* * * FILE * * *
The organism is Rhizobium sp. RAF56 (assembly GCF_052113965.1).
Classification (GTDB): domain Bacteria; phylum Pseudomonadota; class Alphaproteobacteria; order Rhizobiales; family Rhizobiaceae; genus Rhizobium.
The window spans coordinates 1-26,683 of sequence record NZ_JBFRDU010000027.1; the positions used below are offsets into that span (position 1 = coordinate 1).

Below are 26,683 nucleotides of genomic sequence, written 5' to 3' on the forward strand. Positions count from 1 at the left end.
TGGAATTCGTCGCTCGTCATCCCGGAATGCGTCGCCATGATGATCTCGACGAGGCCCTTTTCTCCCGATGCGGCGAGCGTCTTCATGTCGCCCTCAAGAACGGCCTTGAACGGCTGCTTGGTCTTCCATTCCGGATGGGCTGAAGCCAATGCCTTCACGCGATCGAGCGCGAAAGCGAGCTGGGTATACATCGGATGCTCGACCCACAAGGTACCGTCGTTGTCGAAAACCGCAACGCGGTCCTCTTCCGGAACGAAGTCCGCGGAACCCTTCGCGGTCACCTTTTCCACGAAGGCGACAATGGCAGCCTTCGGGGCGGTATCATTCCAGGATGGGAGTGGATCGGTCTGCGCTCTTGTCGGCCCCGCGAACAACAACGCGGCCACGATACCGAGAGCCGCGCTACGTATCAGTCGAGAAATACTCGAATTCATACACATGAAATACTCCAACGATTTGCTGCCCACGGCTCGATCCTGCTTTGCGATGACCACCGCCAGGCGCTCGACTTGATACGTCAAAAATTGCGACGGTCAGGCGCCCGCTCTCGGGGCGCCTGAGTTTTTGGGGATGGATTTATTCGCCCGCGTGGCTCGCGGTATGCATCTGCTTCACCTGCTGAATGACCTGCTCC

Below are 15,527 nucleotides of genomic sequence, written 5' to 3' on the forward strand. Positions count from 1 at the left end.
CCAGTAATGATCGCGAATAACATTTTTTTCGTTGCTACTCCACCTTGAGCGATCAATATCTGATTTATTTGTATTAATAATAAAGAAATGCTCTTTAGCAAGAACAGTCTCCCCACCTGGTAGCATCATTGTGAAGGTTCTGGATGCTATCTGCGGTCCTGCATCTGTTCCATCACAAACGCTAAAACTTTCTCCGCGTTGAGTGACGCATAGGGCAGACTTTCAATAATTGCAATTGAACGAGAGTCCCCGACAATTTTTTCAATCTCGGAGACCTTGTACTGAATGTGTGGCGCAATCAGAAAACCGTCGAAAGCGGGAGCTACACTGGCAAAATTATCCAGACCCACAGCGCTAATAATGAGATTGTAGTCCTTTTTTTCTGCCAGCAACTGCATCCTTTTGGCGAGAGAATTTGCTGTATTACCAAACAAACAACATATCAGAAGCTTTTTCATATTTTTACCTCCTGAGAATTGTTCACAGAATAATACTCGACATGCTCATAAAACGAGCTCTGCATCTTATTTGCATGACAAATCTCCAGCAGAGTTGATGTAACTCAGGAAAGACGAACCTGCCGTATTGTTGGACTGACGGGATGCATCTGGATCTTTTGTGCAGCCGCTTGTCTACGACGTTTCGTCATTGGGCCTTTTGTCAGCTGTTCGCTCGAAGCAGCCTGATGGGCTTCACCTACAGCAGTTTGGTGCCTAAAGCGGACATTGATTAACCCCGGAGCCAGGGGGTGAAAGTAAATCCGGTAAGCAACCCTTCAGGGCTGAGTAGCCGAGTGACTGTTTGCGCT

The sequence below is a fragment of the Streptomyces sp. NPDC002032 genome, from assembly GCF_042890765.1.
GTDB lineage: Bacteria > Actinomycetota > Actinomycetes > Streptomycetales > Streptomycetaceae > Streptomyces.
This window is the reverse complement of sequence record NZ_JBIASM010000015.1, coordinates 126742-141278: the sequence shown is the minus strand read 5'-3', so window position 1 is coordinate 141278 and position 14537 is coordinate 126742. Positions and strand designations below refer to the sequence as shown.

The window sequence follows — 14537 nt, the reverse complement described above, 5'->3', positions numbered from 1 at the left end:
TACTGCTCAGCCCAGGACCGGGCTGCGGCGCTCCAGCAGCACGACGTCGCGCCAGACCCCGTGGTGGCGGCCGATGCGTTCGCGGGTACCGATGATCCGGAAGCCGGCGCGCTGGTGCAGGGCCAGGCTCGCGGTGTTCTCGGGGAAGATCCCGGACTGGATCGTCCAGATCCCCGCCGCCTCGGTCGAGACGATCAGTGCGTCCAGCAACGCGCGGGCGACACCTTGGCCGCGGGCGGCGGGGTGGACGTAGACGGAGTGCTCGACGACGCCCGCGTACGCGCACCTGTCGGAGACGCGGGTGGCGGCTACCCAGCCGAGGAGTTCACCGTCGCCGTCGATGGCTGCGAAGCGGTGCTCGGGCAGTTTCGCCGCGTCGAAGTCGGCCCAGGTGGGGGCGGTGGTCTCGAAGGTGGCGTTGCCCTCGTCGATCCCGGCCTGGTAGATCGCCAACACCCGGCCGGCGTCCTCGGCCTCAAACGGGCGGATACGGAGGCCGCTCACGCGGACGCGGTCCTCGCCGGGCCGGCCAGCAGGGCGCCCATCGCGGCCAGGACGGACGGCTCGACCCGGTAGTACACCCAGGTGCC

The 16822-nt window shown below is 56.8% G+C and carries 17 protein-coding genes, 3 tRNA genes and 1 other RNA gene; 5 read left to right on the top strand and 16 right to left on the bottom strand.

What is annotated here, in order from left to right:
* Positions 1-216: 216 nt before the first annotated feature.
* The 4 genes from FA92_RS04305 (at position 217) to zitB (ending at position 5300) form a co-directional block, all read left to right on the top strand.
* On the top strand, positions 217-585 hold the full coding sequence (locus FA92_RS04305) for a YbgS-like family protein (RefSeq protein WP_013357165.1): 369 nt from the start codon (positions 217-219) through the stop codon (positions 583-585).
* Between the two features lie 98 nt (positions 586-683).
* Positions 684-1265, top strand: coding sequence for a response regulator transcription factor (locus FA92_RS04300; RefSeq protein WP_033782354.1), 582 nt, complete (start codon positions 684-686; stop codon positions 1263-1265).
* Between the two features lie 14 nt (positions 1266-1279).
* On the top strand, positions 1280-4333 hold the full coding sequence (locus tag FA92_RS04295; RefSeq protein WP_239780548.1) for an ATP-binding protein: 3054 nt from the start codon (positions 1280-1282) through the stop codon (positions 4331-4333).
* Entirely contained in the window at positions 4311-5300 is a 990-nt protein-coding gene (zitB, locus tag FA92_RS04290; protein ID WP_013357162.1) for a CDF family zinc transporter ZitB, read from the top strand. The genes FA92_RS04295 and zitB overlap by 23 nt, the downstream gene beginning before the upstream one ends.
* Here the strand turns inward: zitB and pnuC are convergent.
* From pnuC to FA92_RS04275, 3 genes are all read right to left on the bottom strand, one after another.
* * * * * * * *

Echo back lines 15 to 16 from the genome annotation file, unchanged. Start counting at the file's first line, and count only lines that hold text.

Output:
* Positions 1-216: 216 nt before the first annotated feature.
* The 4 genes from FA92_RS04305 (at position 217) to zitB (ending at position 5300) form a co-directional block, all read left to right on the top strand.